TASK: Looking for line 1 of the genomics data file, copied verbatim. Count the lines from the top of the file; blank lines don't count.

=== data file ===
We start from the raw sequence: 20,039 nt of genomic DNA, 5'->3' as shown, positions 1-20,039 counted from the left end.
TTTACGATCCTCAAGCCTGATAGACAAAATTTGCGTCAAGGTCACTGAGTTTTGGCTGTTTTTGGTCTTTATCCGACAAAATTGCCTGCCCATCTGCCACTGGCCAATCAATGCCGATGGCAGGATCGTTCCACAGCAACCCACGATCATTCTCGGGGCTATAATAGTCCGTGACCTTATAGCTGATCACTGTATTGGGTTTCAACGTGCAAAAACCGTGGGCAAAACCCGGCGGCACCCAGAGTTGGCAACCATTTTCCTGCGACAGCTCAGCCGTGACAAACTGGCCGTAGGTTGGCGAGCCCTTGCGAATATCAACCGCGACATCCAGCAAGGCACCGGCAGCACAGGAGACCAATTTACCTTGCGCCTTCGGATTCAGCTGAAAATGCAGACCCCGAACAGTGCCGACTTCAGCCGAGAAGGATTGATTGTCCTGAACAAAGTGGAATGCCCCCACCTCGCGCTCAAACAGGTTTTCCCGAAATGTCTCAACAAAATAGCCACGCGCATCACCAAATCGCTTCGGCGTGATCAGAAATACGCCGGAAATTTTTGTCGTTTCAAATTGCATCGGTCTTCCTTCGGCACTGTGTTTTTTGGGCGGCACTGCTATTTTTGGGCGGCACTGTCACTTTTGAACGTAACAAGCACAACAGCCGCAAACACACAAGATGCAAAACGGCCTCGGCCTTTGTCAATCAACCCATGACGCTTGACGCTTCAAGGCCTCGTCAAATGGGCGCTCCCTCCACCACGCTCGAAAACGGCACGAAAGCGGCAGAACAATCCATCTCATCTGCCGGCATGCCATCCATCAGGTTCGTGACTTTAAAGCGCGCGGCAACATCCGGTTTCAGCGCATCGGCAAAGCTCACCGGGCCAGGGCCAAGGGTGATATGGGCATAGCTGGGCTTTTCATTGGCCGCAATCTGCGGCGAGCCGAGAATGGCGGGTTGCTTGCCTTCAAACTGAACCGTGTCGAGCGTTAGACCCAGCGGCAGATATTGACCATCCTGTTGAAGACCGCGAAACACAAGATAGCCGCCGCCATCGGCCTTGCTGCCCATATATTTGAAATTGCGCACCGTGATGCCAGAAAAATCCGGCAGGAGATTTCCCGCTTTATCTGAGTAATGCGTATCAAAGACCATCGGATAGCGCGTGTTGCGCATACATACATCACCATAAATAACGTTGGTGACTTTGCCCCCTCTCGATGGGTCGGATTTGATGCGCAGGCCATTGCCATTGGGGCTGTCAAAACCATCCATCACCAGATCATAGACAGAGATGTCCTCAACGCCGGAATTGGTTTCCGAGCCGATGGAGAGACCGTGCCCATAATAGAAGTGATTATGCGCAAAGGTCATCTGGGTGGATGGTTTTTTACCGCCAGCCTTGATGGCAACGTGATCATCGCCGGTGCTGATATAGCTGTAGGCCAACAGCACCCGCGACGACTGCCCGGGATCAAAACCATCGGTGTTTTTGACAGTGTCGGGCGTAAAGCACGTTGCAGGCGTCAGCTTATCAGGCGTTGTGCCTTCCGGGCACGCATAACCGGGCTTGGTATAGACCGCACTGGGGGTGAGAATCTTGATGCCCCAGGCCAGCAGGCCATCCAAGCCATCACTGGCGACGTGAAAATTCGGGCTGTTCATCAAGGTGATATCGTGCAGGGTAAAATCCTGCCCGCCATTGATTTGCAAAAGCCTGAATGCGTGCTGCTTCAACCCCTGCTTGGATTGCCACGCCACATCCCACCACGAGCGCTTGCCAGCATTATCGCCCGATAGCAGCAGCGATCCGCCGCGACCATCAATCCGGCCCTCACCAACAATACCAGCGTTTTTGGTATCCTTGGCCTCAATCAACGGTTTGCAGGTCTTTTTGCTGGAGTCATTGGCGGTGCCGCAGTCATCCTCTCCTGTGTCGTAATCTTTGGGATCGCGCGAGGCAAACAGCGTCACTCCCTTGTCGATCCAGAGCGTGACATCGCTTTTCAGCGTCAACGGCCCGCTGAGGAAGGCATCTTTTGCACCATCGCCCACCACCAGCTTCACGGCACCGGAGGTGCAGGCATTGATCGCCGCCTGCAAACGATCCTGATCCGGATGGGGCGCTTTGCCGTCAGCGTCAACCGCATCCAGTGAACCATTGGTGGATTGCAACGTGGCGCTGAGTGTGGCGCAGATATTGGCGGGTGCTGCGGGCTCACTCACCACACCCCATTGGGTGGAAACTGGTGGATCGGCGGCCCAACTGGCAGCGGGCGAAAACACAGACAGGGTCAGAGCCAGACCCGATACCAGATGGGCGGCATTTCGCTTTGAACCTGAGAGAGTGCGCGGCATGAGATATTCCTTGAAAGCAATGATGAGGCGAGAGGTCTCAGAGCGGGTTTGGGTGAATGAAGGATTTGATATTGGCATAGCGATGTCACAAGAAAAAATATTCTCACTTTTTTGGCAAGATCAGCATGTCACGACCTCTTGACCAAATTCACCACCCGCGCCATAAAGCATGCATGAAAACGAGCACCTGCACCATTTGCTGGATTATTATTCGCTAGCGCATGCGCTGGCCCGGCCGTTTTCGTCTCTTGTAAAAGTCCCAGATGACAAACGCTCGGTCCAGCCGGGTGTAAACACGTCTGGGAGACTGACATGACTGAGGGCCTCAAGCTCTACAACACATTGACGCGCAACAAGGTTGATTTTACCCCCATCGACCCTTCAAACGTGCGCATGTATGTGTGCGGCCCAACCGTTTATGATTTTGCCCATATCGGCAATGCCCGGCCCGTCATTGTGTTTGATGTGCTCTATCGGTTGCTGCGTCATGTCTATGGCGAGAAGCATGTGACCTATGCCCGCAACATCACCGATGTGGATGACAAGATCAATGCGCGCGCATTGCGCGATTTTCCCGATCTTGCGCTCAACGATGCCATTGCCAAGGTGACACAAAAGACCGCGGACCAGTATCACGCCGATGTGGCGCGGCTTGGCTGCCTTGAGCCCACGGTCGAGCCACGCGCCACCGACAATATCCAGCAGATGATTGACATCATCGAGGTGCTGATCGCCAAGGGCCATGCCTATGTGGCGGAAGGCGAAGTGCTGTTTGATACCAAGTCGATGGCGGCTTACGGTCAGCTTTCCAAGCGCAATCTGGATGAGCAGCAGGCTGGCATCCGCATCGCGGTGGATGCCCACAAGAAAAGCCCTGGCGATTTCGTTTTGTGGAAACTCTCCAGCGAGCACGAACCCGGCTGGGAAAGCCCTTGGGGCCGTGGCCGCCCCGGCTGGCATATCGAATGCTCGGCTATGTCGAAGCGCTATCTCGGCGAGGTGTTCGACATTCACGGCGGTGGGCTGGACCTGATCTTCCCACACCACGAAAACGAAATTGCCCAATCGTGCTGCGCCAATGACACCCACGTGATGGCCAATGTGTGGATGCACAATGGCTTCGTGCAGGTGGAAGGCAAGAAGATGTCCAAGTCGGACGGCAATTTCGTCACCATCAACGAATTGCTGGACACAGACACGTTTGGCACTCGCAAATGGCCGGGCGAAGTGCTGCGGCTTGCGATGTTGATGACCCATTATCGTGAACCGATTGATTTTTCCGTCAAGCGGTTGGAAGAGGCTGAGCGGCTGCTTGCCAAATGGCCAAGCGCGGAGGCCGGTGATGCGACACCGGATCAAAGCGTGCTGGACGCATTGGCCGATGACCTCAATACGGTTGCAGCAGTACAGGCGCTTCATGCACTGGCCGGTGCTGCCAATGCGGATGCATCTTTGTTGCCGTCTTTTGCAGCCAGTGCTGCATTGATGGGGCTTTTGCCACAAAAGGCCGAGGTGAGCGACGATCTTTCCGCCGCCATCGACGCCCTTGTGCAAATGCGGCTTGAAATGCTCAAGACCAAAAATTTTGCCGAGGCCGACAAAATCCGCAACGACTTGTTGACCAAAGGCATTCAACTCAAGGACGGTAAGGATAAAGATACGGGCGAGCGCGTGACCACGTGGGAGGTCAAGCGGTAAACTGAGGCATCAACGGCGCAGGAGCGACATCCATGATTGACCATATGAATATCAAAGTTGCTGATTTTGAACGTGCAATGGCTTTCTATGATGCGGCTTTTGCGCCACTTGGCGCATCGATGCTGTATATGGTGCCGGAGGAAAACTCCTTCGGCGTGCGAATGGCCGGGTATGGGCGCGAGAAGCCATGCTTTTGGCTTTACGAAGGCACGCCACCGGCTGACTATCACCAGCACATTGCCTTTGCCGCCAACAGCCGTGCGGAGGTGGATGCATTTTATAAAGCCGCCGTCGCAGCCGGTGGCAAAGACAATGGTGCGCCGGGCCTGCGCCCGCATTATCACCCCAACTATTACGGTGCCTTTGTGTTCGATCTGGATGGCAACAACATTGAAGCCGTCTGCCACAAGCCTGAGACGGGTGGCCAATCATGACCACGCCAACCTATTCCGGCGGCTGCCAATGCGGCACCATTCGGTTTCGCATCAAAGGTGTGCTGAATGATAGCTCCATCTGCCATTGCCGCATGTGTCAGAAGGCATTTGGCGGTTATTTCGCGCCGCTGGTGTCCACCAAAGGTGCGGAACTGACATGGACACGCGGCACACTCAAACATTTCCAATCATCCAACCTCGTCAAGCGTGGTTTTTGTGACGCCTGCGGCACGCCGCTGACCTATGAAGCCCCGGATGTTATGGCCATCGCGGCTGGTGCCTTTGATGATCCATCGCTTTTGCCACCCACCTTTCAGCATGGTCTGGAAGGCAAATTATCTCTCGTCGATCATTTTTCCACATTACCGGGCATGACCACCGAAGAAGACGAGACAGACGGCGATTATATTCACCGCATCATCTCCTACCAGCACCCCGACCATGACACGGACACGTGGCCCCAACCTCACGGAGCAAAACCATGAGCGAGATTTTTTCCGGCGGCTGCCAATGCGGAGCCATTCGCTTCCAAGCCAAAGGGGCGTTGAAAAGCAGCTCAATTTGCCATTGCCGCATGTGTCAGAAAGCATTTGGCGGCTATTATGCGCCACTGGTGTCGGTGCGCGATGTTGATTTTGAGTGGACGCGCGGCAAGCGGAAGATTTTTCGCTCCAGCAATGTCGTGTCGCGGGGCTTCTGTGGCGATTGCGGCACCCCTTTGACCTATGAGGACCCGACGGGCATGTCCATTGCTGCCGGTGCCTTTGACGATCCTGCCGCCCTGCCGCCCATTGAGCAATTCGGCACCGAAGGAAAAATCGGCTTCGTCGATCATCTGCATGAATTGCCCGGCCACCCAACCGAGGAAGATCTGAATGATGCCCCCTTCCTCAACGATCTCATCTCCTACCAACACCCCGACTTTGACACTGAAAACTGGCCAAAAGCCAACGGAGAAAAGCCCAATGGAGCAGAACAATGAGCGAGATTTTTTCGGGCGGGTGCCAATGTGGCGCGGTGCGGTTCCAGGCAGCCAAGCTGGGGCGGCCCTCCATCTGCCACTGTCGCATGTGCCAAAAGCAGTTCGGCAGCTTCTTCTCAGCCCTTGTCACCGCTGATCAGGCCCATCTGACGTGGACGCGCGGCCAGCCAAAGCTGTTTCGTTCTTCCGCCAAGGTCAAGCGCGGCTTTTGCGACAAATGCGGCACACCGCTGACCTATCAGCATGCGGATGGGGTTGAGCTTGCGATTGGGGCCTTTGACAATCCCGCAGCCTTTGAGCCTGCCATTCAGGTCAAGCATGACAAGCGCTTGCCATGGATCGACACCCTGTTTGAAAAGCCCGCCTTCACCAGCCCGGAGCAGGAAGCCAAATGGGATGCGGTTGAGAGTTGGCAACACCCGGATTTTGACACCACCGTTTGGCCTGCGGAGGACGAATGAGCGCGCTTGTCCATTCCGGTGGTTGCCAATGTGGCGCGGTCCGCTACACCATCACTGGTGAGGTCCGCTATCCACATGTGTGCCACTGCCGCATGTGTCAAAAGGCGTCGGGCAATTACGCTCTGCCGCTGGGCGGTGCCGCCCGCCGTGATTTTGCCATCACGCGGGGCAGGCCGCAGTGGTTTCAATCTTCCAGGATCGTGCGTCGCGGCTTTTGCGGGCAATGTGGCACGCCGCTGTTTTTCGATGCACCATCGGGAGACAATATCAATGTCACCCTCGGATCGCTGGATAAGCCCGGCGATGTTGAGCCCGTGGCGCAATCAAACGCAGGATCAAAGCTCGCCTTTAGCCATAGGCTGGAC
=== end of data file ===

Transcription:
We start from the raw sequence: 20,039 nt of genomic DNA, 5'->3' as shown, positions 1-20,039 counted from the left end.